Members of the IHS vaccine team in Cass Lake are pictured on May 5, 2021. (Hannah Olson / Bemidji Pioneer)

In November, the Leech Lake Band of Ojibwe was recognized by the Minnesota Department of Health for its extraordinary work to vaccinate the community. In 15 community events, the Cass Lake Indian Health Service and the Leech Lake Band of Ojibwe Health Division provided 12,096 coronavirus vaccines to residents from across the region.

In recognition of its efforts, Leech Lake was given the 2021 Minnesota Rural Health Team Award. The efforts on the Leech Lake Band to get people vaccinated were similar across the state, as health workers continued their push to get people their doses.

By year's end, Beltrami County had more than 27,000 residents with at least one dose and nearly 25,000 fully vaccinated.

Bemidji schools’ referendum comes up short

The Bemidji school board made more than a few headlines this year with the district's efforts to address the severe budget deficit. The shortfall was the result of stagnant state funding, underfunded mandates, falling enrollment and a previous failed first attempt at a referendum levy increase in November 2020.


Prior to considering a second referendum attempt , budget cuts and considerations were not uncommon. January through May saw district-wide changes including the closure of Central Elementary, Paul Bunyan Center and Community Education buildings , as well as more than 20 teaching positions being cut -- all were met with public criticism.

Paraprofessional Taunya Nicholson hugs a student as the final class of students leaves Central Elementary School on Thursday, June 3, 2021. The school is closing as a cost-saving measure for the Bemidji school district. (Hannah Olson / Bemidji Pioneer)

In July, the school board agreed to go for a second referendum as part of a special election, but contentious board meetings brought spirited public opinions regarding the district’s budget, along with a mask mandate implemented at an Aug. 25 special meeting .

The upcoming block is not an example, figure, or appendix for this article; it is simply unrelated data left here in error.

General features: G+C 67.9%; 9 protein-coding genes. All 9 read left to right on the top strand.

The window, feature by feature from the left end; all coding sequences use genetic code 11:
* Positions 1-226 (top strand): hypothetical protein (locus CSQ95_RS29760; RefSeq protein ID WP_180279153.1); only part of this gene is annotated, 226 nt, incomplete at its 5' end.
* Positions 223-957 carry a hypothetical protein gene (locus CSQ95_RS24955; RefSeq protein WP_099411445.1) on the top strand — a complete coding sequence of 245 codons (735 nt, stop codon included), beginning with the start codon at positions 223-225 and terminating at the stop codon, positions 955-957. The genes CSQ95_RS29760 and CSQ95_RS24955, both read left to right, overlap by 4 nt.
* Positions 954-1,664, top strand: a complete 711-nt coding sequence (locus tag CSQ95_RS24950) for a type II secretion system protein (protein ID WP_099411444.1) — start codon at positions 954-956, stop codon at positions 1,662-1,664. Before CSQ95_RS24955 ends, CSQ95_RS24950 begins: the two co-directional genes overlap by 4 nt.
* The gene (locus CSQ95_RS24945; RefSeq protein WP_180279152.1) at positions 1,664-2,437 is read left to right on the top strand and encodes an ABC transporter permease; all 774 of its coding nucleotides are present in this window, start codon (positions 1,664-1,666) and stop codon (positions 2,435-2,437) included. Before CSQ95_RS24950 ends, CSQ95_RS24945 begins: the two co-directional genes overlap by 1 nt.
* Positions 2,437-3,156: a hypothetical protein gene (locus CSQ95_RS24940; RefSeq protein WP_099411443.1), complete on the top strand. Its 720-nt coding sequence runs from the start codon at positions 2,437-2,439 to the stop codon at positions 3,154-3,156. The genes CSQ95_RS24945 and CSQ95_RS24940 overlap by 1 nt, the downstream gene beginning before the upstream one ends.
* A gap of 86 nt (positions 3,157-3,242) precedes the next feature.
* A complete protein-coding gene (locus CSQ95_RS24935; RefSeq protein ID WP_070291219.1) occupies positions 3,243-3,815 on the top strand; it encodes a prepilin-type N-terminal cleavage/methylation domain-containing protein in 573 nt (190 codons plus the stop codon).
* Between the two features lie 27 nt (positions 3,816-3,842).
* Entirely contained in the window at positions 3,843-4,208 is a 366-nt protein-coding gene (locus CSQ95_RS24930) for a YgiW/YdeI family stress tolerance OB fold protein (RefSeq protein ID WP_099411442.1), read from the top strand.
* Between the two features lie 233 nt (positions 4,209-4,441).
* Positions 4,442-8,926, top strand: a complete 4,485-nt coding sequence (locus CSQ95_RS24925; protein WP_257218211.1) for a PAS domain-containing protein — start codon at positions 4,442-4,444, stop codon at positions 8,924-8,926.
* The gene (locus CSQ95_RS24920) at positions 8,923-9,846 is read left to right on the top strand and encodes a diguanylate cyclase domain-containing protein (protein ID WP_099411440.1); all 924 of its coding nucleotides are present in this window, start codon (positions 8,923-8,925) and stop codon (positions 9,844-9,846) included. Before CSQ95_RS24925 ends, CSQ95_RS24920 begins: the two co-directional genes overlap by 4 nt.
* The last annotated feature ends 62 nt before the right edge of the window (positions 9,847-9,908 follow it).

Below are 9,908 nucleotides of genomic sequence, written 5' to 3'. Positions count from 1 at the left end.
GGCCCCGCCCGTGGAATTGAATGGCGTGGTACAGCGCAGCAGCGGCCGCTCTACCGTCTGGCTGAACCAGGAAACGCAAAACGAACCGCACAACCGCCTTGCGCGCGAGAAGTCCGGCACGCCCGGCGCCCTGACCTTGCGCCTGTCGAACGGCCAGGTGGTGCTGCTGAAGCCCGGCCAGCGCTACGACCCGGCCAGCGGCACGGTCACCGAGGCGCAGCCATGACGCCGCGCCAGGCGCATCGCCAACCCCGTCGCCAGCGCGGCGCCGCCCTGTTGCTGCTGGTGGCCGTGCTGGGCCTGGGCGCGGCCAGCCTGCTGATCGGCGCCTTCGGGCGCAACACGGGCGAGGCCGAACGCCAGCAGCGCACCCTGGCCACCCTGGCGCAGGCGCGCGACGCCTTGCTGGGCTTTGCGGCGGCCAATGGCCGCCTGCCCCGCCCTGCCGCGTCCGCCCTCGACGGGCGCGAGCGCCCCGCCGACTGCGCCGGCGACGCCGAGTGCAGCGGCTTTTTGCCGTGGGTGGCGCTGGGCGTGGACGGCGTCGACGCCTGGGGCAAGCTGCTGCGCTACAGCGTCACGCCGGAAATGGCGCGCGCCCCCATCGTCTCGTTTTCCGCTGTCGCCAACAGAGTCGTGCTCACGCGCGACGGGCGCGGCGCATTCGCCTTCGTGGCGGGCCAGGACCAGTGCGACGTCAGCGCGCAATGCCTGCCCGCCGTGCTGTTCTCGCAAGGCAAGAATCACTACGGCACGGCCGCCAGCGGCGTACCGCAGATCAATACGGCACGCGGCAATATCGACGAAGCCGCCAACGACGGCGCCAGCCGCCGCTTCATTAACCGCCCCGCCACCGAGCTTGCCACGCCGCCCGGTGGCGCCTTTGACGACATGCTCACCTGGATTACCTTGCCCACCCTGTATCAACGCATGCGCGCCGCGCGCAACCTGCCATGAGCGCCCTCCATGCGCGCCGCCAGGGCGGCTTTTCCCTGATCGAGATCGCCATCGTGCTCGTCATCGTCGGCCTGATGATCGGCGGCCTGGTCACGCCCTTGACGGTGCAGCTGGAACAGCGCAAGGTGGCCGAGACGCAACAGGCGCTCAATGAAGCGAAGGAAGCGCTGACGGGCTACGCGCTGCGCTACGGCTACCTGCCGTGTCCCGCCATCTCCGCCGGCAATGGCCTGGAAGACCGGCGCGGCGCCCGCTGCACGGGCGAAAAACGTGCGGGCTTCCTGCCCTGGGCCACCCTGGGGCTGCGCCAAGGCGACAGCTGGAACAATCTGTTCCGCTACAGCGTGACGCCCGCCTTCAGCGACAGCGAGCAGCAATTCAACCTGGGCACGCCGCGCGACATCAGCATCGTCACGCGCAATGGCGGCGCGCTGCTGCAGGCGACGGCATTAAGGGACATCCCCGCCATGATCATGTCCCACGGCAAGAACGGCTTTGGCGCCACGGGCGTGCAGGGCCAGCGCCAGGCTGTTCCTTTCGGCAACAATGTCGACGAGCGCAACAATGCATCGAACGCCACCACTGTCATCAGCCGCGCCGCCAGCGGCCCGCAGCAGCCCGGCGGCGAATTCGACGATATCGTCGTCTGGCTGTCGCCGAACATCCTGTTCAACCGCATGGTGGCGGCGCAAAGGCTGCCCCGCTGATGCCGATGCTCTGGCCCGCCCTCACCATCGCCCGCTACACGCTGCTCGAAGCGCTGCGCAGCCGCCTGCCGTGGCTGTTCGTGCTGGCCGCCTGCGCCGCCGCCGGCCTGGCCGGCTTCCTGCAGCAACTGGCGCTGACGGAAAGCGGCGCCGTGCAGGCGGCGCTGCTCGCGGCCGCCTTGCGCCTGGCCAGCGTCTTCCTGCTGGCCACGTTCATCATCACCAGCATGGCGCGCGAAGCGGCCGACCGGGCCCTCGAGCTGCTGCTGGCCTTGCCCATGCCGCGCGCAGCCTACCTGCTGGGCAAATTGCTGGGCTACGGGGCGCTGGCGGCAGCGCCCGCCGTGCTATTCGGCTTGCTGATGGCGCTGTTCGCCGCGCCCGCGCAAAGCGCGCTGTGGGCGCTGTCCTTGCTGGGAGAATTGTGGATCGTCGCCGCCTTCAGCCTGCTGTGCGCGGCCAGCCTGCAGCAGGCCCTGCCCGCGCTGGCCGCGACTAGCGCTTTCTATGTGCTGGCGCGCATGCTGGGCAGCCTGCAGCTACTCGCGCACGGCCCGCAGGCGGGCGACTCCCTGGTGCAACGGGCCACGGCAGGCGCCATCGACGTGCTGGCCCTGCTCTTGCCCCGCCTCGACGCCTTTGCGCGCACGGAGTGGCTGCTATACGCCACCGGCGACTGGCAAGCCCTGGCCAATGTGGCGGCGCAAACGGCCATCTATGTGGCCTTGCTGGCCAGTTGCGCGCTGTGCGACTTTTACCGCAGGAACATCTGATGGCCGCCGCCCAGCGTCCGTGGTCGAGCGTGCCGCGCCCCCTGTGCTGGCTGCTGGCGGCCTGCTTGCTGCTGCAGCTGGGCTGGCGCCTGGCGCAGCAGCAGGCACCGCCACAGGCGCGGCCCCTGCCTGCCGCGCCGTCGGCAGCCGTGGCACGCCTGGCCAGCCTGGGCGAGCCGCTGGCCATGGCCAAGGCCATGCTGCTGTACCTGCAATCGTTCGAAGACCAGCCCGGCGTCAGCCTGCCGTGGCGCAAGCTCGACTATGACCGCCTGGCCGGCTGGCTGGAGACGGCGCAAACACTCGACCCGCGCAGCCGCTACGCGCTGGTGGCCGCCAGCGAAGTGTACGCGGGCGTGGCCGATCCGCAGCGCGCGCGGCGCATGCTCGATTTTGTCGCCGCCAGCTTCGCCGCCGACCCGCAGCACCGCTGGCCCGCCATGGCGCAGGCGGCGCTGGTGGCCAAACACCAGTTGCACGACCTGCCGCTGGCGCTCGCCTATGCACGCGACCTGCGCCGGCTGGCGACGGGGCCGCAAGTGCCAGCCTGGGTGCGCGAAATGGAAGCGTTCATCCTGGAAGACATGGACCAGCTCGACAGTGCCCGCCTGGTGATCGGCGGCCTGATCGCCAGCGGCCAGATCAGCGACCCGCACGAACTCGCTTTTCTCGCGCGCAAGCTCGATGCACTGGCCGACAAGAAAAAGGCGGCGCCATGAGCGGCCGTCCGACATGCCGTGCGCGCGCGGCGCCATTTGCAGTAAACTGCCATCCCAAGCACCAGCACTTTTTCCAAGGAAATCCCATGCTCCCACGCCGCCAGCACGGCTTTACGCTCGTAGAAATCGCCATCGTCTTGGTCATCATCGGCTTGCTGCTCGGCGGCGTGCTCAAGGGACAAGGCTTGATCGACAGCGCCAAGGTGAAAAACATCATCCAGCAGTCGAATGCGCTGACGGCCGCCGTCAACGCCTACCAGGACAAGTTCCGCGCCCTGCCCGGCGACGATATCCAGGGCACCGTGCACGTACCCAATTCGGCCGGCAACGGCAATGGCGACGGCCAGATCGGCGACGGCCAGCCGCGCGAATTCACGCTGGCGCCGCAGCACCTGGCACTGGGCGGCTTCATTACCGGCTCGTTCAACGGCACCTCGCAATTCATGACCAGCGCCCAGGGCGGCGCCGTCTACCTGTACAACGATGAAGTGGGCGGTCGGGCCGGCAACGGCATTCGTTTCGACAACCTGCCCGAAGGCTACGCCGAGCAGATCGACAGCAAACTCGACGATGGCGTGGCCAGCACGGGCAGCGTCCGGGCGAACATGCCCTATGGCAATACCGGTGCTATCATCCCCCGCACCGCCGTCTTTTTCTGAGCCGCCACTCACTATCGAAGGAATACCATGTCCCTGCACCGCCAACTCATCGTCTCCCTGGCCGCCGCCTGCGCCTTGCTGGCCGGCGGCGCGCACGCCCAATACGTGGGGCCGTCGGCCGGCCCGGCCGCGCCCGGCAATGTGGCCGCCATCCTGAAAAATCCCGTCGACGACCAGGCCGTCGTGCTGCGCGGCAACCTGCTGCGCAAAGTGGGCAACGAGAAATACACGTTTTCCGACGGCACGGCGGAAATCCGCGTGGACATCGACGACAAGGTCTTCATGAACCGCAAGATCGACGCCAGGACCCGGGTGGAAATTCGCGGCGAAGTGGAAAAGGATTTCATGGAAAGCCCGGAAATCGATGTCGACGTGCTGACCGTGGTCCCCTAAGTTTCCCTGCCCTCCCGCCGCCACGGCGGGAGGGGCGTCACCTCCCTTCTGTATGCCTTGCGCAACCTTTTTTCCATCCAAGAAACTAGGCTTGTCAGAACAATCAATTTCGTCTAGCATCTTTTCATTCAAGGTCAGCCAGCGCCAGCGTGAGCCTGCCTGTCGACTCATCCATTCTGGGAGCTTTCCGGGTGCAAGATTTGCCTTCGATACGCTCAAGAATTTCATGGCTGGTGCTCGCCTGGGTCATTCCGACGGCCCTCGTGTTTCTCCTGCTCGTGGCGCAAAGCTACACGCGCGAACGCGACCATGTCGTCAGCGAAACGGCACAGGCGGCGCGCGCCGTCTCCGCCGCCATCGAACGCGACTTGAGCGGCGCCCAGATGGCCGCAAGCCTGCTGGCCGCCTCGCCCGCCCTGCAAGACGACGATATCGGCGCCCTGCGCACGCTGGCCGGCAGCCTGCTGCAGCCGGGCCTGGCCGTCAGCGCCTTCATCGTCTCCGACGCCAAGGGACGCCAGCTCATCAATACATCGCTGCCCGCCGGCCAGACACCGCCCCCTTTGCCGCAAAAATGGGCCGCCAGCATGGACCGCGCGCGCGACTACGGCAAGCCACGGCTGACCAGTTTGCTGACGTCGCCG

Various community groups including Vote Yes Bemidji, and oppositely, Vote No Bemidji, influenced public opinion on both sides of the referendum coin. When the Nov. 2 election rolled around, Bemidji residents took to the polls and once again the referendum failed, with 3,432 “yes” votes and 3,749 “no” votes. A mere difference of 317.

The school board also wrapped 2021 with one less board member following Jeff Haack’s Nov. 15 resignation . The board will now need to fill his spot, explore further budget reductions and heed the public outcry that’s sure to come along with them.

A whole lot of ribbon cuttings and groundbreakings

After months of projects being postponed and events being canceled, the latter half of the year certainly made up for lost time with a slew of new developments happening around the region.

Many facilities relating to health, housing and social assistance were also dedicated with ceremonies in 2021. In May, the Bemidji City Council cut the ribbon on its new water treatment plant. Located near the Bemidji Regional Airport, the plant was phase one of two, with the second being an expansion of the facility to handle more water.

Several months later, ground was broken on the East Conifer Estates , the third and final housing project by the Headwaters Regional Development Commission. The complex, set to have three buildings with 24 units, will cost $7 million and be completed in 2022. The HRDC's goal is to create supportive housing where residents can reach out to staff for a range of assistive services.